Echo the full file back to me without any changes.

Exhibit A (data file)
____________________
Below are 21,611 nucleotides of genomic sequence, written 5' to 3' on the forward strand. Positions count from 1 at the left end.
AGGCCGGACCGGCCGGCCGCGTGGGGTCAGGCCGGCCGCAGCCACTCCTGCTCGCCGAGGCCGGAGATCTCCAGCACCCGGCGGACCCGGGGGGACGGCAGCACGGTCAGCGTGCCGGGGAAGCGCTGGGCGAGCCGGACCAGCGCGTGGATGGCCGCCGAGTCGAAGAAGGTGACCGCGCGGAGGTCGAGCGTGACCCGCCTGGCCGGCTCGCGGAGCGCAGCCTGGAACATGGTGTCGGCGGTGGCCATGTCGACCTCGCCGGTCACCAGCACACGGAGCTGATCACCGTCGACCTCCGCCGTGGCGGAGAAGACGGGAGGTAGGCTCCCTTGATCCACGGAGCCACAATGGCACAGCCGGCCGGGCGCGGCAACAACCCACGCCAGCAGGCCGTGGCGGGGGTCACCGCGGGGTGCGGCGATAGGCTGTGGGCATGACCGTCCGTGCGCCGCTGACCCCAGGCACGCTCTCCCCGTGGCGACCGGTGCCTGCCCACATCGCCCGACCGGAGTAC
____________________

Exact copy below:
Below are 21,611 nucleotides of genomic sequence, written 5' to 3' on the forward strand. Positions count from 1 at the left end.
AGGCCGGACCGGCCGGCCGCGTGGGGTCAGGCCGGCCGCAGCCACTCCTGCTCGCCGAGGCCGGAGATCTCCAGCACCCGGCGGACCCGGGGGGACGGCAGCACGGTCAGCGTGCCGGGGAAGCGCTGGGCGAGCCGGACCAGCGCGTGGATGGCCGCCGAGTCGAAGAAGGTGACCGCGCGGAGGTCGAGCGTGACCCGCCTGGCCGGCTCGCGGAGCGCAGCCTGGAACATGGTGTCGGCGGTGGCCATGTCGACCTCGCCGGTCACCAGCACACGGAGCTGATCACCGTCGACCTCCGCCGTGGCGGAGAAGACGGGAGGTAGGCTCCCTTGATCCACGGAGCCACAATGGCACAGCCGGCCGGGCGCGGCAACAACCCACGCCAGCAGGCCGTGGCGGGGGTCACCGCGGGGTGCGGCGATAGGCTGTGGGCATGACCGTCCGTGCGCCGCTGACCCCAGGCACGCTCTCCCCGTGGCGACCGGTGCCTGCCCACATCGCCCGACCGGAGTAC